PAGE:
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Participatory Budgeting


Participatory budgeting directly involves local people in making decisions on the spending priorities for a defined public budget, for example for activities such as local environmental issues, community facilities, road safety measures or local crime initiatives.

The White Paper, Communities in Control, Real People, Real Power, puts participatory budgeting firmly at the heart of the Government's drive to pass more power to local communities and help reinvigorate local democracy. 
In September 2008 the former Secretary of State Hazel Blears launched The Participatory Budgeting national strategy: Giving more people a say in local spending.

The strategy sets out how we will work towards the Government's ambition for participatory budgeting to be used in every local authority area by 2012, and gives local authorities, other local service providers and other groups an overview of how they can best consider it and carry it out.

Interest is growing considerably: participatory budgeting schemes have taken place in over 55 local area agreement areas (top tier local authority areas) - or 35 per cent of them.

The range and depth of activities is also expanding: participatory budgeting is being used in all local authority tiers of different political control, on mainstream services as well as grant pots, on devolved ward councillor budgets, within housing management, and on police and health budgets.


The main benefits identified in Participatory Budgeting projects are that it:

  • helps to develop the skills, experience and confidence of those involved
  • can bring different people together across race, age, class and background
  • engenders greater understanding of the complexities of public budgeting, including compromises and trade-offs
  • can achieve decisions better tailored to local needs because community views are built into the process
  • can help local councillors and council officials to work better with local residents helping them to become stronger community leaders

Participatory budgeting has been identified in the statutory guidance as one of the activities to help comply with the new Duty to inform, consult and involve (which came into force on 1 April 2009). It can also help meet the new Comprehensive Area Assessment, as included in the guidance on the Use of Resources.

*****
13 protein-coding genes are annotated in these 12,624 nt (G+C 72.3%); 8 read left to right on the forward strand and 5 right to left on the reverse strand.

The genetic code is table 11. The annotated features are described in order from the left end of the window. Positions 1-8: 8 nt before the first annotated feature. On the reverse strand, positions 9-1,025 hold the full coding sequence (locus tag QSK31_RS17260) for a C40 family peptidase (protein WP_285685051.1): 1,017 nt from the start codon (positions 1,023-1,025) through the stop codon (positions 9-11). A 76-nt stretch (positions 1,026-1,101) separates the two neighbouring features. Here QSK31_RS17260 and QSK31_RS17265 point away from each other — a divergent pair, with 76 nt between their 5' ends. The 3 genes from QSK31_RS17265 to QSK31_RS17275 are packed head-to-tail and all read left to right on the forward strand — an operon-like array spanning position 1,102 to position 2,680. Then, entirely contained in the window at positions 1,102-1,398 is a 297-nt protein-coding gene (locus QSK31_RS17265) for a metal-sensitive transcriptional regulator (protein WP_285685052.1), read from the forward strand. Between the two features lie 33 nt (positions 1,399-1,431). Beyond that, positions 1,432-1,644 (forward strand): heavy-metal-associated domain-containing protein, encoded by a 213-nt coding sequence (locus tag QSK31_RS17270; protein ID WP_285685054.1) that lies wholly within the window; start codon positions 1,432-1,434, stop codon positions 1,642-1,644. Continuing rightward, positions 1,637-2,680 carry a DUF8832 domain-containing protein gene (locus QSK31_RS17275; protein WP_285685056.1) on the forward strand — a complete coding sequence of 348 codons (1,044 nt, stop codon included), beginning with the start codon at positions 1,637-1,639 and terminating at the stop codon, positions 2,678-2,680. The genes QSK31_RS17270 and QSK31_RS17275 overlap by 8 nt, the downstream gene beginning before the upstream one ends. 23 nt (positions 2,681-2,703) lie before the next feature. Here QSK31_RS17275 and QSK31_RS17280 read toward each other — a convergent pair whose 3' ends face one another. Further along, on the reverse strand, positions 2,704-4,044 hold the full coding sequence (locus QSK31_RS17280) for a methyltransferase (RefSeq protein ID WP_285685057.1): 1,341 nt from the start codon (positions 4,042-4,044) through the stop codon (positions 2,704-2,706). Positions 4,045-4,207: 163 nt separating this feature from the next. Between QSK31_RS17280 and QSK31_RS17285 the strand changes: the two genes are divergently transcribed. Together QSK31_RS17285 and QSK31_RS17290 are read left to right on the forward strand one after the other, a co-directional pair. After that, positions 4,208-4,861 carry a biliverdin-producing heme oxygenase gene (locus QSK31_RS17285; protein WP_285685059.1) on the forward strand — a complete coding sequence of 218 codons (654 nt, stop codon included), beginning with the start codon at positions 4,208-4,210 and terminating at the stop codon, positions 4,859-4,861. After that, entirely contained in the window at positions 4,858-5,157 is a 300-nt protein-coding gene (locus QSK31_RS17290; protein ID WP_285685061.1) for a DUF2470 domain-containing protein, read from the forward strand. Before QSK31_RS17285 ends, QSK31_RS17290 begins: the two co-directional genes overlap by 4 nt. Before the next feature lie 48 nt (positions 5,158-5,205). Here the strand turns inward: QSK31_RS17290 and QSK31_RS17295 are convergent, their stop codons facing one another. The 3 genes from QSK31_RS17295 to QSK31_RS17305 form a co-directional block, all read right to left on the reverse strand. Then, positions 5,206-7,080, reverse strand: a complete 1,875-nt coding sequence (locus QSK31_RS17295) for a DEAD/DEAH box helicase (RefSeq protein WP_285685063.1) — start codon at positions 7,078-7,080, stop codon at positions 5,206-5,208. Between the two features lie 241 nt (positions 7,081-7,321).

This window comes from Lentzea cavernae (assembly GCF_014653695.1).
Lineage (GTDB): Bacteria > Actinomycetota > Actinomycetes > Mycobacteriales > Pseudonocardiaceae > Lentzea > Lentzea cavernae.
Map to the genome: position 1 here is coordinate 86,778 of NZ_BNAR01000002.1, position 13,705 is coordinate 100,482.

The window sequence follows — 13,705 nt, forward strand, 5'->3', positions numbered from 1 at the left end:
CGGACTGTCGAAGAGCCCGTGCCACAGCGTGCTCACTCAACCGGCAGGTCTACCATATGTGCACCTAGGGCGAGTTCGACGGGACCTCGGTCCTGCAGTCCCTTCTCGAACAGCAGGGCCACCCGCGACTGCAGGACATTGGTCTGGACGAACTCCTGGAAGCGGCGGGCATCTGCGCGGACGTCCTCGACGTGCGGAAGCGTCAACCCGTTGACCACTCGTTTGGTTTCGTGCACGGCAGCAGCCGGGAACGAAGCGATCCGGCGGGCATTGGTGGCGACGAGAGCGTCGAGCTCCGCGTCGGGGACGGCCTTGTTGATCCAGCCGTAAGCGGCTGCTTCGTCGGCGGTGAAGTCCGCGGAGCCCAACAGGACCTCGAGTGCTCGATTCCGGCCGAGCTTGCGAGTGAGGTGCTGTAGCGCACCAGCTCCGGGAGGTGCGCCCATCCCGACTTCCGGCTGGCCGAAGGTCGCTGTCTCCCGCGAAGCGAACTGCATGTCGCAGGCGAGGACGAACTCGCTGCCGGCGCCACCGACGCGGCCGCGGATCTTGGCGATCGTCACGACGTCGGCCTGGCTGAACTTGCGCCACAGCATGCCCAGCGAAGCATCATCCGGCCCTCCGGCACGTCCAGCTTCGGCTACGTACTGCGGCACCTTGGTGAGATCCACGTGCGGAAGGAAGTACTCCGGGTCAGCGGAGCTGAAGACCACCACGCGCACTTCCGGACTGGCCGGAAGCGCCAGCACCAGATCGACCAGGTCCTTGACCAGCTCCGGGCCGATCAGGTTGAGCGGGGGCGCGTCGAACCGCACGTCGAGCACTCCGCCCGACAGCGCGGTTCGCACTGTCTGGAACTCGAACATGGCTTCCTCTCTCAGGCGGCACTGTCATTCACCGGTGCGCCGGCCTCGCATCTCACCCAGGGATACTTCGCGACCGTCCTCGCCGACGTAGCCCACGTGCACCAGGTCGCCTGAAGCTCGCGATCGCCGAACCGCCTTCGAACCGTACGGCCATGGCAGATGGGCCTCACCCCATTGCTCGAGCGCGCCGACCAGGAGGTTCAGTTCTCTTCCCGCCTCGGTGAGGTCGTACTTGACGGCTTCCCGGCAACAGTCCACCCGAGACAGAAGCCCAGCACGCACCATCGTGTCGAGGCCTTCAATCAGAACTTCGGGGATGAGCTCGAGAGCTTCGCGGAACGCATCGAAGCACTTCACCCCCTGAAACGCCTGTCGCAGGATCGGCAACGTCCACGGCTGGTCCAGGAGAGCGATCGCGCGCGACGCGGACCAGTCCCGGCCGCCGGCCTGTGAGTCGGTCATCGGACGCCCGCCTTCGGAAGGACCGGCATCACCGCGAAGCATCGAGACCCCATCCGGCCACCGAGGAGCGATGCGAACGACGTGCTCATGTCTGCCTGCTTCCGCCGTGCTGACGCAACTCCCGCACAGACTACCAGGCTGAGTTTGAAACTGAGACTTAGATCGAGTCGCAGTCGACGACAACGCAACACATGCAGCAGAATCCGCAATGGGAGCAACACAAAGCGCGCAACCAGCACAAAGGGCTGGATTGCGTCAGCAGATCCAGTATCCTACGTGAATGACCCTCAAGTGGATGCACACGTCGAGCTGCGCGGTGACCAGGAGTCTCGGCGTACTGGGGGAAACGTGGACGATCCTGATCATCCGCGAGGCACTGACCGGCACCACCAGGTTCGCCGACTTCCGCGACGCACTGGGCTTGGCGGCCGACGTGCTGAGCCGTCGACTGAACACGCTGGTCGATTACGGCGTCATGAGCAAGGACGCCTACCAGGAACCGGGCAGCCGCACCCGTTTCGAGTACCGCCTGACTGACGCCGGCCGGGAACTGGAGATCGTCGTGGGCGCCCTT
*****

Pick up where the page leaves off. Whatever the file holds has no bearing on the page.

Participatory Budgeting and policing 

The Home Office recently committed almost £500,000 to launching 24 Community Safety participatory budget pilots across England and Wales. This led to more than 28 separate events around the country, directly involving officers from 17 police forces and police authorities, working alongside local authority colleagues, Crime and Disorder Reduction Partnerships and others. 

In May 2009 the Prime Minister announced a new Community Fund, to give communities a say in how £4 million of funds recovered from the criminal activity is spent. This money, available for 2009-10, builds on the commitment in the Engaging Communities in Criminal Justice Green Paper (published April 2009) to give communities more of a say in how recovered assets are spent locally.

Further advice

The Department for Communities and Local Government funds the Participatory Budgeting Unit, a key delivery agency, to help promote and develop participatory budgeting and advise community development workers and local authority officials on the development of new projects. Visit (external link) to find out more about the Participatory Budgeting unit.

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